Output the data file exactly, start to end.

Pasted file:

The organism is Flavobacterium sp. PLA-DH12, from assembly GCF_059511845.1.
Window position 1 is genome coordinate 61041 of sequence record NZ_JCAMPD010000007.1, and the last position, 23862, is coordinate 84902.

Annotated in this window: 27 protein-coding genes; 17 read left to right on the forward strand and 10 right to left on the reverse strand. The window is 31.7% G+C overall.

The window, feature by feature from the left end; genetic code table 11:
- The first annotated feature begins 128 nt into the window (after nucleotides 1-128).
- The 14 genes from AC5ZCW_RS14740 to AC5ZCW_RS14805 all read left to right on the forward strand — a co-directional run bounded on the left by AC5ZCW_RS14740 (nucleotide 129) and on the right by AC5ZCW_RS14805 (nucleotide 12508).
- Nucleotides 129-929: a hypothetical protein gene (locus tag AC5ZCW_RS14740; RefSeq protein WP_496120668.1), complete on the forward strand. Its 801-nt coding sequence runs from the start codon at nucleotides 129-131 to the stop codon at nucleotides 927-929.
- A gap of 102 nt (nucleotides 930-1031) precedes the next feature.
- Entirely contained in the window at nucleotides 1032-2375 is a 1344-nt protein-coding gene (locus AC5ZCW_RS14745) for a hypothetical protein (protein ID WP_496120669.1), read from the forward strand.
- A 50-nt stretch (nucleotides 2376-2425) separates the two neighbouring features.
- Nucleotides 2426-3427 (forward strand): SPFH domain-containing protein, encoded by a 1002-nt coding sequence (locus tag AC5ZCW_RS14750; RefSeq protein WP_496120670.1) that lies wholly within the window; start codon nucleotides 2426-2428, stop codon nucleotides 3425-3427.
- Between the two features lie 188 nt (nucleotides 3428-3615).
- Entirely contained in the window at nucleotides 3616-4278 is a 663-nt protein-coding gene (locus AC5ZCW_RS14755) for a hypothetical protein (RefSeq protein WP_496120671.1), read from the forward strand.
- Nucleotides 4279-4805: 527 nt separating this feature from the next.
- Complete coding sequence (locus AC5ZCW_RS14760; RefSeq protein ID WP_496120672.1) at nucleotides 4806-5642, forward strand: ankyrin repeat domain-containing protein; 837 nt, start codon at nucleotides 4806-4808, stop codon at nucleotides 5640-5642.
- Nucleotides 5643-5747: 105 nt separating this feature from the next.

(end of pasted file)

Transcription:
The organism is Flavobacterium sp. PLA-DH12, from assembly GCF_059511845.1.
Window position 1 is genome coordinate 61041 of sequence record NZ_JCAMPD010000007.1, and the last position, 23862, is coordinate 84902.

Annotated in this window: 27 protein-coding genes; 17 read left to right on the forward strand and 10 right to left on the reverse strand. The window is 31.7% G+C overall.

The window, feature by feature from the left end; genetic code table 11:
- The first annotated feature begins 128 nt into the window (after nucleotides 1-128).
- The 14 genes from AC5ZCW_RS14740 to AC5ZCW_RS14805 all read left to right on the forward strand — a co-directional run bounded on the left by AC5ZCW_RS14740 (nucleotide 129) and on the right by AC5ZCW_RS14805 (nucleotide 12508).
- Nucleotides 129-929: a hypothetical protein gene (locus tag AC5ZCW_RS14740; RefSeq protein WP_496120668.1), complete on the forward strand. Its 801-nt coding sequence runs from the start codon at nucleotides 129-131 to the stop codon at nucleotides 927-929.
- A gap of 102 nt (nucleotides 930-1031) precedes the next feature.
- Entirely contained in the window at nucleotides 1032-2375 is a 1344-nt protein-coding gene (locus AC5ZCW_RS14745) for a hypothetical protein (protein ID WP_496120669.1), read from the forward strand.
- A 50-nt stretch (nucleotides 2376-2425) separates the two neighbouring features.
- Nucleotides 2426-3427 (forward strand): SPFH domain-containing protein, encoded by a 1002-nt coding sequence (locus tag AC5ZCW_RS14750; RefSeq protein WP_496120670.1) that lies wholly within the window; start codon nucleotides 2426-2428, stop codon nucleotides 3425-3427.
- Between the two features lie 188 nt (nucleotides 3428-3615).
- Entirely contained in the window at nucleotides 3616-4278 is a 663-nt protein-coding gene (locus AC5ZCW_RS14755) for a hypothetical protein (RefSeq protein WP_496120671.1), read from the forward strand.
- Nucleotides 4279-4805: 527 nt separating this feature from the next.
- Complete coding sequence (locus AC5ZCW_RS14760; RefSeq protein ID WP_496120672.1) at nucleotides 4806-5642, forward strand: ankyrin repeat domain-containing protein; 837 nt, start codon at nucleotides 4806-4808, stop codon at nucleotides 5640-5642.
- Nucleotides 5643-5747: 105 nt separating this feature from the next.